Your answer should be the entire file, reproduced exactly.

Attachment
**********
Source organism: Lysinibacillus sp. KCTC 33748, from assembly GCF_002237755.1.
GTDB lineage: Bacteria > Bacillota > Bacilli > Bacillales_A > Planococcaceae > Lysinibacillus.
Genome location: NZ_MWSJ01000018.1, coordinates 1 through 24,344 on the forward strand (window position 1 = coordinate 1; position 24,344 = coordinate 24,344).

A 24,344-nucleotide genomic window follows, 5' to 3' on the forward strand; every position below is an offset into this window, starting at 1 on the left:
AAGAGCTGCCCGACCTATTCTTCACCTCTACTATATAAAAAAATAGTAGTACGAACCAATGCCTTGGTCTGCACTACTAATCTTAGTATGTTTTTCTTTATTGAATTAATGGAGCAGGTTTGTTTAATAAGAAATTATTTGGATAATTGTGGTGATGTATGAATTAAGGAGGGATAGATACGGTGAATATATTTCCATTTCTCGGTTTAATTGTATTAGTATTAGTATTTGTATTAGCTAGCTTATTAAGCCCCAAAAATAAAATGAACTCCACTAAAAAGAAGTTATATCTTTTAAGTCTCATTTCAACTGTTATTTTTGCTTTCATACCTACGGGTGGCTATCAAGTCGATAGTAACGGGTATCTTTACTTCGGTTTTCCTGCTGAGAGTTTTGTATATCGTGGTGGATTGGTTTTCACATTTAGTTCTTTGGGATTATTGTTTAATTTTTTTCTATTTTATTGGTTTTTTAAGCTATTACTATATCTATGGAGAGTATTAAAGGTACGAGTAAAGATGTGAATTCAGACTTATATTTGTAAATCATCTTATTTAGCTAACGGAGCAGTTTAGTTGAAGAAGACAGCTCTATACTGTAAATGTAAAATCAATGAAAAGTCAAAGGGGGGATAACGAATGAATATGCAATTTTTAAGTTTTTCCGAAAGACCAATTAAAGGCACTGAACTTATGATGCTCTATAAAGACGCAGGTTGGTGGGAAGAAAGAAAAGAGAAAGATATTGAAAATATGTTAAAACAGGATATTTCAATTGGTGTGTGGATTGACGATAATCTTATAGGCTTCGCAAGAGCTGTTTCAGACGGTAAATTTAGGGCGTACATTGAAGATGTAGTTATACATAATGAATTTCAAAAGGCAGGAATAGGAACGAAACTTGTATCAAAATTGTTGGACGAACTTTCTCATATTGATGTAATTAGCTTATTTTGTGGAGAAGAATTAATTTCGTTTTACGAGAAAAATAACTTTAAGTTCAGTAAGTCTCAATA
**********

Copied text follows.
Source organism: Lysinibacillus sp. KCTC 33748, from assembly GCF_002237755.1.
GTDB lineage: Bacteria > Bacillota > Bacilli > Bacillales_A > Planococcaceae > Lysinibacillus.
Genome location: NZ_MWSJ01000018.1, coordinates 1 through 24,344 on the forward strand (window position 1 = coordinate 1; position 24,344 = coordinate 24,344).

A 24,344-nucleotide genomic window follows, 5' to 3' on the forward strand; every position below is an offset into this window, starting at 1 on the left:
AAGAGCTGCCCGACCTATTCTTCACCTCTACTATATAAAAAAATAGTAGTACGAACCAATGCCTTGGTCTGCACTACTAATCTTAGTATGTTTTTCTTTATTGAATTAATGGAGCAGGTTTGTTTAATAAGAAATTATTTGGATAATTGTGGTGATGTATGAATTAAGGAGGGATAGATACGGTGAATATATTTCCATTTCTCGGTTTAATTGTATTAGTATTAGTATTTGTATTAGCTAGCTTATTAAGCCCCAAAAATAAAATGAACTCCACTAAAAAGAAGTTATATCTTTTAAGTCTCATTTCAACTGTTATTTTTGCTTTCATACCTACGGGTGGCTATCAAGTCGATAGTAACGGGTATCTTTACTTCGGTTTTCCTGCTGAGAGTTTTGTATATCGTGGTGGATTGGTTTTCACATTTAGTTCTTTGGGATTATTGTTTAATTTTTTTCTATTTTATTGGTTTTTTAAGCTATTACTATATCTATGGAGAGTATTAAAGGTACGAGTAAAGATGTGAATTCAGACTTATATTTGTAAATCATCTTATTTAGCTAACGGAGCAGTTTAGTTGAAGAAGACAGCTCTATACTGTAAATGTAAAATCAATGAAAAGTCAAAGGGGGGATAACGAATGAATATGCAATTTTTAAGTTTTTCCGAAAGACCAATTAAAGGCACTGAACTTATGATGCTCTATAAAGACGCAGGTTGGTGGGAAGAAAGAAAAGAGAAAGATATTGAAAATATGTTAAAACAGGATATTTCAATTGGTGTGTGGATTGACGATAATCTTATAGGCTTCGCAAGAGCTGTTTCAGACGGTAAATTTAGGGCGTACATTGAAGATGTAGTTATACATAATGAATTTCAAAAGGCAGGAATAGGAACGAAACTTGTATCAAAATTGTTGGACGAACTTTCTCATATTGATGTAATTAGCTTATTTTGTGGAGAAGAATTAATTTCGTTTTACGAGAAAAATAACTTTAAGTTCAGTAAGTCTCAATA